Clutter control

The Baltimore Sun

It's beyond junk mail and magazines, though paper is the chief culprit.

It's the stuff you bought, saved, collected, clipped, meant to read, had no place for, never opened but kept who-knows-why, thought would come in handy, considered regifting, hoped would become stylish again and just didn't know what to do with. In the meantime, it's stashed in piles, closets, drawers, basement or attic.

The volume overwhelms you. You'd like to move. Or reclaim your space. Maybe you identify with the National Association of Professional Organizers statistic that says Americans spend an average of 55 minutes a day looking for things they own but can't find.

Clutter is stress-inducing to live with and so daunting to deal with that managing it is an industry.

It so scares potential buyers that experts say if you expect your house to sell, especially in today's market, you must declutter.

That often means half of what you've got should go. Rebecca Lang, owner of Delaware-based Clutter Organizers, which includes clients in Maryland, advises removing as much as 80 percent of what's in the public areas.

Houses sell faster and for more money when pared down and orderly, as buyers envision their belongings -- not yours -- in spacious homes, said Patti DiMiceli of Organizing Made Simple in Annapolis.

"The way you live in a house is not the way you sell a house," said Paula A. Henry of Simply Put Interiors in Baltimore. "There are things you can live without."

She stresses that crammed closets create a sense of insufficient storage, appliance-laden countertops a sense of scarce kitchen space and crowded pathways a sense of smallness. The photo shrine to your kin, the refrigerator art gallery and doorway disorder distract buyers on a first date with the house.

"This property has not been maintained, that is what will jump through the buyer's mind, or that it is too hard to keep up," she said. Too much personal stuff tells buyers there's no room for them in the house.

That's why on Henry's advice, Judy Walters took two-thirds of the books off her shelves and cleared out everything that wouldn't be worn or used pre-move, excess furniture included. Walters also painted before putting the family's Timonium house on the market for a price just below similar ones.

"It sold in two days," Walters said, with this bonus: much packing was already done.

Beth Incorvati, a Long & Foster agent in Bel Air who also stages homes for sale, had sellers Greg and Nigel York limit their children to active-duty toys and one playroom instead of toys throughout the house; the couple then added toy shelves.

"The kids have to learn to clean up anyway," said Dr. Greg York, who did a little cleanup of his own, parting with medical journals untouched in eons in preparation for listing the Bel Air home later this month.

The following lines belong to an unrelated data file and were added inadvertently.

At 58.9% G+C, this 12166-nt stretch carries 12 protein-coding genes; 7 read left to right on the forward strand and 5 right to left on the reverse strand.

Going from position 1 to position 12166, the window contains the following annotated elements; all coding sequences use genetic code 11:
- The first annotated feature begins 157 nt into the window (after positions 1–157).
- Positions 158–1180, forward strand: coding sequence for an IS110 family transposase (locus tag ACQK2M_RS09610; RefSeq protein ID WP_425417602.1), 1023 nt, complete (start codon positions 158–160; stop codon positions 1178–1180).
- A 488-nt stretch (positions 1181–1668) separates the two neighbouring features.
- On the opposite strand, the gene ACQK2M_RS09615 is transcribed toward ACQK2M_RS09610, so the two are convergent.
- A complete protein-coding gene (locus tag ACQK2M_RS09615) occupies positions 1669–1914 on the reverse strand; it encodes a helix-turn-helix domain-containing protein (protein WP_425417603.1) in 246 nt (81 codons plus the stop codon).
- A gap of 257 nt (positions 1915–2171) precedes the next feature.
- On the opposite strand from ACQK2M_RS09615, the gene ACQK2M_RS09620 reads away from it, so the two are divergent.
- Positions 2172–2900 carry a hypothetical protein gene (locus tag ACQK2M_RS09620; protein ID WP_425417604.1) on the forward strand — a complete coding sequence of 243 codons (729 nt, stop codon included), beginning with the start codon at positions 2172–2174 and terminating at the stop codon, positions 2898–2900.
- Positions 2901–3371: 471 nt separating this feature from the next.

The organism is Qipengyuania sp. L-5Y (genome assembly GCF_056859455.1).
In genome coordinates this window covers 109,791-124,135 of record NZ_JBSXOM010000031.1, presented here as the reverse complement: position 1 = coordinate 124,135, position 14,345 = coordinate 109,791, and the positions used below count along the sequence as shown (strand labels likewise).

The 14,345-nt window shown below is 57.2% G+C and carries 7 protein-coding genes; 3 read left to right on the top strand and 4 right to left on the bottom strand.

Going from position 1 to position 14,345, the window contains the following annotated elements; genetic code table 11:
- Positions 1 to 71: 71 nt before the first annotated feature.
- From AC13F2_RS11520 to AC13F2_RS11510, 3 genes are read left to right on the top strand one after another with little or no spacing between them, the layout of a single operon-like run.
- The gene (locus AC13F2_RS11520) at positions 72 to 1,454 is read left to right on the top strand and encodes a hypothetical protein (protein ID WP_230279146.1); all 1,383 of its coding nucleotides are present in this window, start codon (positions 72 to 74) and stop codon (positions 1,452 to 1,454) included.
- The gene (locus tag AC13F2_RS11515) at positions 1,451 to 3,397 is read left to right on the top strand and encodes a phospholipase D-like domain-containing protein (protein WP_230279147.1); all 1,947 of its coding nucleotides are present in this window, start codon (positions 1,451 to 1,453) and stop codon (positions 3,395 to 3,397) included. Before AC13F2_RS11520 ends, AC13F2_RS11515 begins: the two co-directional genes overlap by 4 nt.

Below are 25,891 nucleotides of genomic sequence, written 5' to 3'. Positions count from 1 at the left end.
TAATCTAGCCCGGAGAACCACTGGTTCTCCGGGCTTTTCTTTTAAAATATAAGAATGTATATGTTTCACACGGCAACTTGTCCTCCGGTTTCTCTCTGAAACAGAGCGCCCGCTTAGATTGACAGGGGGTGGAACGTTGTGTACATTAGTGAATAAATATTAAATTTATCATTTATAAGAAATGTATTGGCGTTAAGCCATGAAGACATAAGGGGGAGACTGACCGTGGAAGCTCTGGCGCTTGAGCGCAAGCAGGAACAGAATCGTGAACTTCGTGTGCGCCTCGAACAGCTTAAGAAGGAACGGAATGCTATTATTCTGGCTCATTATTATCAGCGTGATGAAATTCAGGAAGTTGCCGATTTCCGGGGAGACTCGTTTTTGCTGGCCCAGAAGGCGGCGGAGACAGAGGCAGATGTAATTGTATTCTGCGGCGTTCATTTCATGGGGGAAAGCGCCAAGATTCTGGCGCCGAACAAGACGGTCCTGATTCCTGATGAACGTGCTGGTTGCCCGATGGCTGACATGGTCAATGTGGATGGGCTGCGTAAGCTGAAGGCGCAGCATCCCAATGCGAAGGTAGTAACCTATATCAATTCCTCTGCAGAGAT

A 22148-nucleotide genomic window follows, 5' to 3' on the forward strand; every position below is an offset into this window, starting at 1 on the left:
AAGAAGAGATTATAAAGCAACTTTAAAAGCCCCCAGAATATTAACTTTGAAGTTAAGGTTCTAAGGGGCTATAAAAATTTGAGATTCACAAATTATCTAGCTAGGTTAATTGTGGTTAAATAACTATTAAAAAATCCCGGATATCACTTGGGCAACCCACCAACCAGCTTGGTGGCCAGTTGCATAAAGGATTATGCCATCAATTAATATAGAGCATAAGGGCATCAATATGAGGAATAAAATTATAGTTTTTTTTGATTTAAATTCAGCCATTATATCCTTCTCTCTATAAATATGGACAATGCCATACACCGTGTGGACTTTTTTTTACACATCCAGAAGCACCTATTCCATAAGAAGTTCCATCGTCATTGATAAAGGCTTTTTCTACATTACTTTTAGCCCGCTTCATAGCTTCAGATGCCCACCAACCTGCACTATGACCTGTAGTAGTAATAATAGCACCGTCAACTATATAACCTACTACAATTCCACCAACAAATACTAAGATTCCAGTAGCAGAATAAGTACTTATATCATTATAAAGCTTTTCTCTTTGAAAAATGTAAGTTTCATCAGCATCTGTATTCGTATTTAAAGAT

Not moving? Consider the less extreme form of decluttering -- spring cleaning. Either way, there may be benefits beyond freeing up space.

Last year, a man died in a Canton rowhouse fire, and city firefighters blamed clutter for hampering rescue efforts. Also, 31 percent of respondents to an IKEA survey said cleaning their closet was more satisfying than sex. And, TLC's Clean Sweep organizational consultant Peter Walsh has noted that weight loss often accompanies decluttering.

Clutter can happen unintentionally.

"It takes more energy to think about 'is it ever going to have any meaning for me,' " said psychologist Jonathan Kandell, who heads the counseling service at the University of Maryland, College Park. "A lot of people, they just don't want to deal with it."

That's why some people turn to the equivalent of a personal trainer to sort through what to keep and how to organize it.

"It's a feeling of enlightenment when you don't have all that clutter hanging around," said Linda Standiford, whose Clean, Change and Rearrange business in Hunt Valley incorporates Asian feng shui principles in unburdening homeowners.

According to Standiford, a homeowner can't welcome fresh energy, like buyers, when the area around the front door has shoes, umbrellas, skateboards and more. One mess saps an entire room's energy, she says.

Newly married, Marnie and Patrick Kenefick moved into an Annapolis townhouse four years ago. But soon they stacked cartons in a shower, had a lifetime supply of binder clips and covered every flat surface with things they hadn't addressed. A year and a half ago, the urge to move led to a realization that they had to purge and organize for their growing family as well as to show the house.